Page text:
“It was interesting because of the flip between the characters,” says MacKay. “One minute you are this quite dashing gentleman and the next you are most definitely not that. They are three different people, but they are also the same person. The whole idea of the film is to ask: who are any of us? What does our identity mean? How much of that is context? There is an existential fear that brings both characters together and that keeps them apart.”

Controversially, the contemporary section of the film was inspired by Elliot Rodger, who uploaded his “incel” manifesto to YouTube before embarking on a spree during which he killed six people and injured 14 others in Santa Barbara, in California, in May 2014. MacKay hadn’t encountered the term “incel” until he was cast in The Beast.

“I’m so far away from that culture,” he says. “The only social media I have ever used is Facebook, at school. My character has a lack of responsibility that is a manifestation of his fear. That lack of responsibility suits the playboy in 1910 well. But that same insecurity and fear in America in 2014, with the internet exacerbating a sense of competitiveness with other men, is a different place. If you get someone who’s a bit obsessive, and you direct them to something that they’re good at, they become that. But then, without that direction, that same obsession becomes madness. It turns in on itself or it turns against others.”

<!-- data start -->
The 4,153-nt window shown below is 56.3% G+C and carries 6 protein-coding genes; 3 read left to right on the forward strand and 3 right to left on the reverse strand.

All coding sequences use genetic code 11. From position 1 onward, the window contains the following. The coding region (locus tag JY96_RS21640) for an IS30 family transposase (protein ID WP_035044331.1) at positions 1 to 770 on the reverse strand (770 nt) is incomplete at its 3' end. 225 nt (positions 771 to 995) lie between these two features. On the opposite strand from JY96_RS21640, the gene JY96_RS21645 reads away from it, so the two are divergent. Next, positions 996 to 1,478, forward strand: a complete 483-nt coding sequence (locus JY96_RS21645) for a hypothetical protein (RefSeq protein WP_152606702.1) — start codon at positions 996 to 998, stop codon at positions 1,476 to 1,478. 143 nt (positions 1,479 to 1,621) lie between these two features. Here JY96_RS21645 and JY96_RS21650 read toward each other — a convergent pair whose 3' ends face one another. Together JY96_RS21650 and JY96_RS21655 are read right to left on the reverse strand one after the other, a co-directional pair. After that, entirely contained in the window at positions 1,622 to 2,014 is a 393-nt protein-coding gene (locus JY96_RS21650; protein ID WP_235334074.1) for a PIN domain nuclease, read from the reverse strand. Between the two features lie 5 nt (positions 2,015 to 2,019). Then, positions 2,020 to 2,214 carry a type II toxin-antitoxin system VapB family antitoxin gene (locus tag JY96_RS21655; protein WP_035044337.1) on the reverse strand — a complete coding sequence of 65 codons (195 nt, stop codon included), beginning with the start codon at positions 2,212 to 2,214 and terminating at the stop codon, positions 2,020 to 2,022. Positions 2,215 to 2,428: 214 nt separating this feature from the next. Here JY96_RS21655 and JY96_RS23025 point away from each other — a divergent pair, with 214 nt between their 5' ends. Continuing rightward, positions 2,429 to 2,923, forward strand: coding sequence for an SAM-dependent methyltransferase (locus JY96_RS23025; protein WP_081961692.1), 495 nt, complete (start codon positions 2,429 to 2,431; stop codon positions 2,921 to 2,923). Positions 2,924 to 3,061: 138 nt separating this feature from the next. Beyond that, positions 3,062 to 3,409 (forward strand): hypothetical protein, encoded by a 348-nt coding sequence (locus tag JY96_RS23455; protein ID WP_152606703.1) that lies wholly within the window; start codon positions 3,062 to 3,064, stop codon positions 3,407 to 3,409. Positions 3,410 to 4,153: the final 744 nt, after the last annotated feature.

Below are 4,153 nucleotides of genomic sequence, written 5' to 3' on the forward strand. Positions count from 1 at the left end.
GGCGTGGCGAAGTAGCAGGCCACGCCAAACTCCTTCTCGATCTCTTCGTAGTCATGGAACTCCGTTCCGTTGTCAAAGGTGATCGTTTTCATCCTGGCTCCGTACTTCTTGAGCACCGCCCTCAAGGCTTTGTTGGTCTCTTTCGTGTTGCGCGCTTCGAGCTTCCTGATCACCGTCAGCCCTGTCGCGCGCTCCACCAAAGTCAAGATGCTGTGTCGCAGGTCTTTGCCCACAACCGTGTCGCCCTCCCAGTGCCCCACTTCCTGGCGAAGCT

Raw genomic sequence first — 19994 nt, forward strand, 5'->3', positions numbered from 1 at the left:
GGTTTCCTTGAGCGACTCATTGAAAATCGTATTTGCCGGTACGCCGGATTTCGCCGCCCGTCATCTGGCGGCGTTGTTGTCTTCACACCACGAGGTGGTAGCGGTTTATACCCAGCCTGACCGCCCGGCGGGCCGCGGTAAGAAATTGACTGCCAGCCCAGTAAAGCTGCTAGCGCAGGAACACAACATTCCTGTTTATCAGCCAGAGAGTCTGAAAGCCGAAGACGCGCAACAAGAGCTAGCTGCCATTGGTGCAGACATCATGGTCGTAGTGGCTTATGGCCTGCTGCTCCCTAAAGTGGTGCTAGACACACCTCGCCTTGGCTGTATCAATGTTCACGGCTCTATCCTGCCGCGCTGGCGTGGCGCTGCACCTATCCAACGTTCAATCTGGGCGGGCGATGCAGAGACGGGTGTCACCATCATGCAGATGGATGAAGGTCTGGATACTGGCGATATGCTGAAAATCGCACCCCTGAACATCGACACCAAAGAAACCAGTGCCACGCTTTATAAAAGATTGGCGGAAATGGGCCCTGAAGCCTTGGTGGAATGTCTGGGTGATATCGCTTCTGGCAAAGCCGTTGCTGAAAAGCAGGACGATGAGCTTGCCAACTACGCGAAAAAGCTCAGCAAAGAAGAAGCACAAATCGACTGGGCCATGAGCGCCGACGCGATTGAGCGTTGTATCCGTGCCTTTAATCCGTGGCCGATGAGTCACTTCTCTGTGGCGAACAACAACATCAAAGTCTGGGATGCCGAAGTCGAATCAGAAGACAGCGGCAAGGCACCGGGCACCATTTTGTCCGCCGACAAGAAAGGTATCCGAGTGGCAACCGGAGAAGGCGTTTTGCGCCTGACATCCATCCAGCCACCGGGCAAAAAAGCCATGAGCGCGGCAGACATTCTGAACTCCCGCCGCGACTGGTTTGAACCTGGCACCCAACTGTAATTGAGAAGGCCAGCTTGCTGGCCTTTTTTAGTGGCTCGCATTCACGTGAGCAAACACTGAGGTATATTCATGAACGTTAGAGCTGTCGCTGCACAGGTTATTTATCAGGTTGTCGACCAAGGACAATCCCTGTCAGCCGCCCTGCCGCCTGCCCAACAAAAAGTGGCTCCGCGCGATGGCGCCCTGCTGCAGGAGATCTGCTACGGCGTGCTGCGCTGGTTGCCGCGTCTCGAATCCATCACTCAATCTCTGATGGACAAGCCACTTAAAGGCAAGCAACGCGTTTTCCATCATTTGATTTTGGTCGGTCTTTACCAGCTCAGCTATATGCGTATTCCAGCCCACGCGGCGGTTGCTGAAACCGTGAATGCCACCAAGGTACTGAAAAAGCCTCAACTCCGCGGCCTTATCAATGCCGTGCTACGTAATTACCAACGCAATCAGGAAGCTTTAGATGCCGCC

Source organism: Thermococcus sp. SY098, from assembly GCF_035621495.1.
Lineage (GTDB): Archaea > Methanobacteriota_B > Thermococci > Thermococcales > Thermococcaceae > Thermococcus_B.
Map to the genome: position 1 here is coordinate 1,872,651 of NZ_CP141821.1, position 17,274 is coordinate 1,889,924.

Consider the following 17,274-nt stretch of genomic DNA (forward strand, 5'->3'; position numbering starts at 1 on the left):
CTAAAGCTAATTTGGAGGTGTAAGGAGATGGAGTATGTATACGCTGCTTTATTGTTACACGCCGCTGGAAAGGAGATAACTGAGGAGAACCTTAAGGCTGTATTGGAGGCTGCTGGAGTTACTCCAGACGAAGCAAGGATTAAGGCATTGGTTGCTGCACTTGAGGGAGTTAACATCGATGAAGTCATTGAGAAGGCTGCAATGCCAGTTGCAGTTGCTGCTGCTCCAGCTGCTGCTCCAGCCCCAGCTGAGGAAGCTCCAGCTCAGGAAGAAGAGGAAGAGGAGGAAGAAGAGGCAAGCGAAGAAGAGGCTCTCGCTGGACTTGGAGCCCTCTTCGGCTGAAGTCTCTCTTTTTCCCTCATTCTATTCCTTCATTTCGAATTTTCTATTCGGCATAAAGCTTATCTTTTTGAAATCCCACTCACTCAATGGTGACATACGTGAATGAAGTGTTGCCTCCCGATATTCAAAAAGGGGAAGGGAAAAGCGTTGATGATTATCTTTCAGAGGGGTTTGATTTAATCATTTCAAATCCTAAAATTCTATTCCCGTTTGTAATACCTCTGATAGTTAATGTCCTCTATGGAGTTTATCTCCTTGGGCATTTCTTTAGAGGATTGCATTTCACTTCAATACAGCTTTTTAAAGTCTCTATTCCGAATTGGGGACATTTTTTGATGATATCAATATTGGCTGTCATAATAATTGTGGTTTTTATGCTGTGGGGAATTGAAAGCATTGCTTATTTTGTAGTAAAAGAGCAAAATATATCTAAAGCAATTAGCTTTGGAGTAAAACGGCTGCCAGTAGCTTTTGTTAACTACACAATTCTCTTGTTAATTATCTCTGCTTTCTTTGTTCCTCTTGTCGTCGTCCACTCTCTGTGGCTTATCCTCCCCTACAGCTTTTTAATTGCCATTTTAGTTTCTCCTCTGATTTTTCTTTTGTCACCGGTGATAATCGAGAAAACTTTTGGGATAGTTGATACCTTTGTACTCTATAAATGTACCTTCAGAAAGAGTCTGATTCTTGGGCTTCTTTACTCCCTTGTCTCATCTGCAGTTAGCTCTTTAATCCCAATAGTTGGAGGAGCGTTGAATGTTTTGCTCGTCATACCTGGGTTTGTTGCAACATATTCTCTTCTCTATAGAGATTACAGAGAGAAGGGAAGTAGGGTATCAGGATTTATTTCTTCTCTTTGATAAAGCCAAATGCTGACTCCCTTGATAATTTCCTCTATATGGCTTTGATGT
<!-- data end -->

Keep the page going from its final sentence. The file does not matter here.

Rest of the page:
MacKay’s willingness to learn French is emblematic of both the actor’s commitment and his range. He bulked up and formed a punk band in preparation for his brilliant titular turn in the 2019 film version of the Peter Carey novel True History of the Kelly Gang. He hung out at the Imperial War Museum and remained constantly on the move as the lead in 1917, Sam Mendes’s supposedly one-shot first World War drama. He has, additionally, been cast alongside Tilda Swinton, Michael Shannon and Bronagh Gallagher in Joshua Oppenheimer’s top-secret, keenly anticipated apocalyptic musical, The End. This isn’t MacKay’s first turn on the mic. He previously starred in the Marc Evans-directed musical film Hunky Dory opposite Minnie Driver. He received considerable acclaim as a singing Scottish soldier in The Proclaimers’s jukebox musical, Sunshine on Leith.

Oppenheimer’s film is different, he says.

“I’m not sure I can even say that much,” he adds with a laugh. “It’s about a family who live in a bunker, and what a pressure-cooker situation it is just trying to survive. It’s a very particular and nuanced way of looking at things. There’s so much s**t going on in the world, and I guess that we are all guilty to an extent of prioritising ourselves over other beings. That is totally human, but that view also has ramifications. And that’s something that Josh understands very well. I just was so very pleased to be a part of it.”

The Beast opens in cinemas on Friday, May 31st